Drug related crime in Cape Town is growing exponentially, with substance abuse reaching pandemic levels.
The unexpected sight of a group of five notorious young men, known for the wrong reasons, queuing to get tested for HIV in a foreign aid sponsored initiative in Manenberg, Cape Town. Unexpected not because of the scorching weather making their long wait decidedly uncomfortable, but because they are gang members, addicted to drugs. The co-ordinator of a local NGO, himself a community member, highlights the story behind the story. R5 mobile phone vouchers are offered as an incentive for local residents to get tested (and therefore, no doubt, help fulfill funder-driven objectives in the number of HIV/AIDS tests carried out). The five friends in line know what they are doing – grouping together, receiving their airtime vouchers and immediately selling each one for R4. The half hour wait is well worth it, earning them R20 (GBP1.50) to buy a small packet of heroin. And so everyone is happy – the drug addicts smoking their next fix, and the anti-HIV funder ticking its boxes.
A futile picture on so many levels. Yet it is only compounded when one looks at statistics for drug related crime on the South African Police Service (SAPS) website. Whilst the level of crime in South Africa is generally improving, drug related crime in Cape Town is rising considerably. In Manenberg and Mitchells Plain (admittedly two of the most gang-ridden areas – though it’s not about the number of drug related cases but the percentage by which they have risen), official police statistics show a 600% increase since 2004.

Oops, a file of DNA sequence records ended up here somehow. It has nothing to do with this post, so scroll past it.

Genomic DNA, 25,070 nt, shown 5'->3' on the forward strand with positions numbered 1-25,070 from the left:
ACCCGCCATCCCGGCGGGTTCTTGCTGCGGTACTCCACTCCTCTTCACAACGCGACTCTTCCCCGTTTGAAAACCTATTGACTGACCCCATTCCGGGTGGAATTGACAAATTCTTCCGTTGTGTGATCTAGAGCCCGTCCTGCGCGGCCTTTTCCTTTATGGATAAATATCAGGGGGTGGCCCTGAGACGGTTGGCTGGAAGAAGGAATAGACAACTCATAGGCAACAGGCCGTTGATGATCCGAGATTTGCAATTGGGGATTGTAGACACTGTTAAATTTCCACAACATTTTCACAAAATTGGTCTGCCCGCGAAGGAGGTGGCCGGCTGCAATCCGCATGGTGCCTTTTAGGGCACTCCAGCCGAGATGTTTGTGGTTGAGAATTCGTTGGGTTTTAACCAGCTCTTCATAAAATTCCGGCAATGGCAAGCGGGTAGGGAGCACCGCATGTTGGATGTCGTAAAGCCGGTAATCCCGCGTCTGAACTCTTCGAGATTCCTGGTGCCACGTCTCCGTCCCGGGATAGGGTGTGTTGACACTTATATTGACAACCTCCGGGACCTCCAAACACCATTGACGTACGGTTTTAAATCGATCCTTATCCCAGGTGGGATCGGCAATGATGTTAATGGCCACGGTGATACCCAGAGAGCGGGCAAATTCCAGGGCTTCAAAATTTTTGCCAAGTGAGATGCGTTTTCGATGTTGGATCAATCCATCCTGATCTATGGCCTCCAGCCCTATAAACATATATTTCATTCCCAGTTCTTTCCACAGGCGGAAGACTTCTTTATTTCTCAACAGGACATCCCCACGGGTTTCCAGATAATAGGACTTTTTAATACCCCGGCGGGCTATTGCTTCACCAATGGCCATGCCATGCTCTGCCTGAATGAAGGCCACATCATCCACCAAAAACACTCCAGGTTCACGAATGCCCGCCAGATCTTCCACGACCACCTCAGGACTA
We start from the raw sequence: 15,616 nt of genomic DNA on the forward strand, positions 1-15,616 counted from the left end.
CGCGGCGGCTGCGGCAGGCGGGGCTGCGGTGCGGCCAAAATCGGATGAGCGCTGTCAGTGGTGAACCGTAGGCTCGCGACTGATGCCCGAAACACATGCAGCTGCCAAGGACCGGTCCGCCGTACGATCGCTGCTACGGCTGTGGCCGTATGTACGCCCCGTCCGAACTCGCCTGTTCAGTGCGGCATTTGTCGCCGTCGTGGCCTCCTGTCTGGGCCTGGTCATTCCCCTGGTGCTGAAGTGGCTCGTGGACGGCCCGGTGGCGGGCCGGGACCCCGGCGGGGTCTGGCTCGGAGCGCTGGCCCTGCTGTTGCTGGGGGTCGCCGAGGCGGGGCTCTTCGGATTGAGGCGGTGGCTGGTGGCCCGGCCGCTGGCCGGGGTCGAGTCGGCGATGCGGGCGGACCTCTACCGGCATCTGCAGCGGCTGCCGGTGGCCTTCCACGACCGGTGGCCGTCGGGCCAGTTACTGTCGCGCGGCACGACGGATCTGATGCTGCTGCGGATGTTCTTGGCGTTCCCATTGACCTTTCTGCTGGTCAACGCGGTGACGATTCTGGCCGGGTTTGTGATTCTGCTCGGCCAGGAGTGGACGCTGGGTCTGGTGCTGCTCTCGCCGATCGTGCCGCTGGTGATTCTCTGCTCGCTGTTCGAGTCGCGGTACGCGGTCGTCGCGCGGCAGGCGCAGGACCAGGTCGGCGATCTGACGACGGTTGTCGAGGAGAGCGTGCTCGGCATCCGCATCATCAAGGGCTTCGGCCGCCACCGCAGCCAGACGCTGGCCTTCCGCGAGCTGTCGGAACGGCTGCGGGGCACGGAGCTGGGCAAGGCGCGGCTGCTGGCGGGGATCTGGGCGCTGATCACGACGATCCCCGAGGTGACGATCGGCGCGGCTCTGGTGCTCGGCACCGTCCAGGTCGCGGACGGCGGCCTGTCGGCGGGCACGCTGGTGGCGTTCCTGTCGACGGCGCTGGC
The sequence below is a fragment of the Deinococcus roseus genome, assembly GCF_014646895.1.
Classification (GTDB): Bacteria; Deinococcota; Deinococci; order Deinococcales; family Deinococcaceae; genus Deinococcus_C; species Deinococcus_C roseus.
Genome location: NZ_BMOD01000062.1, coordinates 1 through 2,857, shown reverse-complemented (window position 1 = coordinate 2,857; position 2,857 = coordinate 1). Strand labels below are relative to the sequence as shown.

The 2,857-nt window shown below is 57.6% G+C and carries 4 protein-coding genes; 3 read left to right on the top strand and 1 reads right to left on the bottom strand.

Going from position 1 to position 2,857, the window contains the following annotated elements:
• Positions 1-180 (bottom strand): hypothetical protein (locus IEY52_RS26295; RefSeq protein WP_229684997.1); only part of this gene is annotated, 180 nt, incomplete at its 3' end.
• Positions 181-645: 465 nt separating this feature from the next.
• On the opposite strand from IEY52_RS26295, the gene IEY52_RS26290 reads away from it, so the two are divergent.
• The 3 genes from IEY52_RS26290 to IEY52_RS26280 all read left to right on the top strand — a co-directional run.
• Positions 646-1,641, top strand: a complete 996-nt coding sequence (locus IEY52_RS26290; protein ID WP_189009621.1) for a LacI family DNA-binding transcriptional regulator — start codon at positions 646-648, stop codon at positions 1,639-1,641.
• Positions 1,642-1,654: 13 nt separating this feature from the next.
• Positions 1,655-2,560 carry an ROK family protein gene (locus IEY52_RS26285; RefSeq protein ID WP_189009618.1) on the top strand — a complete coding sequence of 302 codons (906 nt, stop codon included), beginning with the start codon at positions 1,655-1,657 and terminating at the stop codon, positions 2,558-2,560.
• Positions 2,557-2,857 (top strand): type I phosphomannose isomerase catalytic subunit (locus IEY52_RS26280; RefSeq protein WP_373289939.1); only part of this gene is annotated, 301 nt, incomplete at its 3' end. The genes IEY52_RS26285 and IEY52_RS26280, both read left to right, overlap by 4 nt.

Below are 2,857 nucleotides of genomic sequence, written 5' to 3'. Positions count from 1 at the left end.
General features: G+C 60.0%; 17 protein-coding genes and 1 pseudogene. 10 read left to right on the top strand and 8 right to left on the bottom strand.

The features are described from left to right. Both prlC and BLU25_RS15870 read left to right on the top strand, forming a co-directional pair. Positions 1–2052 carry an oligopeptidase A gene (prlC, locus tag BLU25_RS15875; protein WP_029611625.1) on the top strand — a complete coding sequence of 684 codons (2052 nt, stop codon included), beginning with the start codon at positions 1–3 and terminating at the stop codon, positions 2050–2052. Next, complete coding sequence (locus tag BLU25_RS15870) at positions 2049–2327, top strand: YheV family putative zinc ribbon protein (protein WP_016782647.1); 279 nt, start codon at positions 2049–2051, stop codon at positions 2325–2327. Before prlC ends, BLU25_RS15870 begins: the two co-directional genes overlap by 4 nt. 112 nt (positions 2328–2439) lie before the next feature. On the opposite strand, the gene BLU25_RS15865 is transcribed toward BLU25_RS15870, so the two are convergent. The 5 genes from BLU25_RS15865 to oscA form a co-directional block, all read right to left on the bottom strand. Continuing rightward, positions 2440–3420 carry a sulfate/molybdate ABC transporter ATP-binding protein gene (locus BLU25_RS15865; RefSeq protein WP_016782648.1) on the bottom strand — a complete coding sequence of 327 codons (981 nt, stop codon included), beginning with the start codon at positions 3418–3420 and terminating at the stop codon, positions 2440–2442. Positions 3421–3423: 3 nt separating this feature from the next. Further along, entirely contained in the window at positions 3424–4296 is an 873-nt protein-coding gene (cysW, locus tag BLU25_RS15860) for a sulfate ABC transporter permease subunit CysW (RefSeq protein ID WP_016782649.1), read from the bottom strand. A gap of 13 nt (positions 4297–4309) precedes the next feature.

However interesting it might be to focus on the factors contributing to this situation (and it’s no coincidence that the communities with the most widespread gang and drug problems were originally established to be apartheid ‘dumping grounds’), much more generative is the question of how it can be addressed – especially if one agrees with the assertion that there is a dynamic interrelationship between communities’ problems and the general social scene.
South Africa is one of the most economically unequal countries in the world, and one can well understand the ‘have nots’ resenting the Land Rovers and swimming pools of the ‘haves’. Increasing levels of substance abuse among those living in poverty, added to deep resentment (historical and present), combine to create a deeply divided society.
Substance abuse and fear of ‘the other’ are undermining Cape Town’s part in democratic South Africa. Cross-cultural dialogue and restorative justice, initiated by locals, need to replace electric fences and over-crowded jails in the next chapter of the Mother City’s development, otherwise well-meaning aid will continue to perpetuate the social ills that are continually reaching new highs.
(For a wonderful example of a local NGO working towards the shalom of the city, visit www.warehouse.org.za)
(‘Fusion’ is restorative community based in Manenberg, working with young ‘high risk’ people marginalized by every level of society. See www.fusionmanenberg.org.za)